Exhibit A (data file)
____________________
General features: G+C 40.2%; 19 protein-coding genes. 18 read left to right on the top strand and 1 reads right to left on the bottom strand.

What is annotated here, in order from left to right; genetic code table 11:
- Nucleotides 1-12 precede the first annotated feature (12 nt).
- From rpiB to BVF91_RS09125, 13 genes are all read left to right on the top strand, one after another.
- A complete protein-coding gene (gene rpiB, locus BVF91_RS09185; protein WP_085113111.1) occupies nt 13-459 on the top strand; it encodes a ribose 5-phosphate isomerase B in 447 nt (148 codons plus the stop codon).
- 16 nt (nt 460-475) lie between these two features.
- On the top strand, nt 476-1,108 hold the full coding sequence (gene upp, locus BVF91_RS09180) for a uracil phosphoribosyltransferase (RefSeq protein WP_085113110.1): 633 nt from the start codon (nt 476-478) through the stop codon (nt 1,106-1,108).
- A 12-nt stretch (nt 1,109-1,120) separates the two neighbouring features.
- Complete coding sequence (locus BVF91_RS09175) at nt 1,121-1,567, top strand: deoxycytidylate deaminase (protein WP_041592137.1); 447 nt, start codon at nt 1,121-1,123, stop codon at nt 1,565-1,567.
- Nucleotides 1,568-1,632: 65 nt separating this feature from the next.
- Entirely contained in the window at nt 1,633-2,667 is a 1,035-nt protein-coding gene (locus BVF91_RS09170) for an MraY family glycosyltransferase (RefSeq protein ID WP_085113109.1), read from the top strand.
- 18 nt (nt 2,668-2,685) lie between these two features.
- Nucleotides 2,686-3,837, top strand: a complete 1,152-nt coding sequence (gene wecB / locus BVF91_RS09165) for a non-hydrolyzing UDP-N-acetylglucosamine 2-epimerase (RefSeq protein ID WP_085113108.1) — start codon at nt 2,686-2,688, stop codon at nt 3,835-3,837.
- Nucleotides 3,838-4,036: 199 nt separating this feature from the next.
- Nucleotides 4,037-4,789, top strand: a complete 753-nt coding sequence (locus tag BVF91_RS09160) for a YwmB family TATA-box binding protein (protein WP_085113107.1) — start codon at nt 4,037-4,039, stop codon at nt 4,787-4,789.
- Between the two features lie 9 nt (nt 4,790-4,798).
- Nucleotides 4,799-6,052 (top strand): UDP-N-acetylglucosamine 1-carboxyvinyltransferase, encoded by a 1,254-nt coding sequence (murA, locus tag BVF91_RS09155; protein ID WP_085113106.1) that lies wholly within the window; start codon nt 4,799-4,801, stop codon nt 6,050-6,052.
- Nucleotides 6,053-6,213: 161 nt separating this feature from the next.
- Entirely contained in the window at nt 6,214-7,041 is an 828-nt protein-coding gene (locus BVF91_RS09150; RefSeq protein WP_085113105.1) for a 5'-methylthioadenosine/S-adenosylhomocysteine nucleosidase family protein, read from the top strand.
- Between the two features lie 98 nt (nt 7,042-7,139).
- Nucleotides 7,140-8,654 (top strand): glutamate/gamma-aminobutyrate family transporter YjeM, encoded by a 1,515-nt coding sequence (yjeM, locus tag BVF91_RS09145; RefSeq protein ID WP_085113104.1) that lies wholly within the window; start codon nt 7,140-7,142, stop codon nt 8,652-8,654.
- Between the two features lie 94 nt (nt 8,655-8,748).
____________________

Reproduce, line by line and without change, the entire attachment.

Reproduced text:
General features: G+C 40.2%; 19 protein-coding genes. 18 read left to right on the top strand and 1 reads right to left on the bottom strand.

What is annotated here, in order from left to right; genetic code table 11:
- Nucleotides 1-12 precede the first annotated feature (12 nt).
- From rpiB to BVF91_RS09125, 13 genes are all read left to right on the top strand, one after another.
- A complete protein-coding gene (gene rpiB, locus BVF91_RS09185; protein WP_085113111.1) occupies nt 13-459 on the top strand; it encodes a ribose 5-phosphate isomerase B in 447 nt (148 codons plus the stop codon).
- 16 nt (nt 460-475) lie between these two features.
- On the top strand, nt 476-1,108 hold the full coding sequence (gene upp, locus BVF91_RS09180) for a uracil phosphoribosyltransferase (RefSeq protein WP_085113110.1): 633 nt from the start codon (nt 476-478) through the stop codon (nt 1,106-1,108).
- A 12-nt stretch (nt 1,109-1,120) separates the two neighbouring features.
- Complete coding sequence (locus BVF91_RS09175) at nt 1,121-1,567, top strand: deoxycytidylate deaminase (protein WP_041592137.1); 447 nt, start codon at nt 1,121-1,123, stop codon at nt 1,565-1,567.
- Nucleotides 1,568-1,632: 65 nt separating this feature from the next.
- Entirely contained in the window at nt 1,633-2,667 is a 1,035-nt protein-coding gene (locus BVF91_RS09170) for an MraY family glycosyltransferase (RefSeq protein ID WP_085113109.1), read from the top strand.
- 18 nt (nt 2,668-2,685) lie between these two features.
- Nucleotides 2,686-3,837, top strand: a complete 1,152-nt coding sequence (gene wecB / locus BVF91_RS09165) for a non-hydrolyzing UDP-N-acetylglucosamine 2-epimerase (RefSeq protein ID WP_085113108.1) — start codon at nt 2,686-2,688, stop codon at nt 3,835-3,837.
- Nucleotides 3,838-4,036: 199 nt separating this feature from the next.
- Nucleotides 4,037-4,789, top strand: a complete 753-nt coding sequence (locus tag BVF91_RS09160) for a YwmB family TATA-box binding protein (protein WP_085113107.1) — start codon at nt 4,037-4,039, stop codon at nt 4,787-4,789.
- Between the two features lie 9 nt (nt 4,790-4,798).
- Nucleotides 4,799-6,052 (top strand): UDP-N-acetylglucosamine 1-carboxyvinyltransferase, encoded by a 1,254-nt coding sequence (murA, locus tag BVF91_RS09155; protein ID WP_085113106.1) that lies wholly within the window; start codon nt 4,799-4,801, stop codon nt 6,050-6,052.
- Nucleotides 6,053-6,213: 161 nt separating this feature from the next.
- Entirely contained in the window at nt 6,214-7,041 is an 828-nt protein-coding gene (locus BVF91_RS09150; RefSeq protein WP_085113105.1) for a 5'-methylthioadenosine/S-adenosylhomocysteine nucleosidase family protein, read from the top strand.
- Between the two features lie 98 nt (nt 7,042-7,139).
- Nucleotides 7,140-8,654 (top strand): glutamate/gamma-aminobutyrate family transporter YjeM, encoded by a 1,515-nt coding sequence (yjeM, locus tag BVF91_RS09145; RefSeq protein ID WP_085113104.1) that lies wholly within the window; start codon nt 7,140-7,142, stop codon nt 8,652-8,654.
- Between the two features lie 94 nt (nt 8,655-8,748).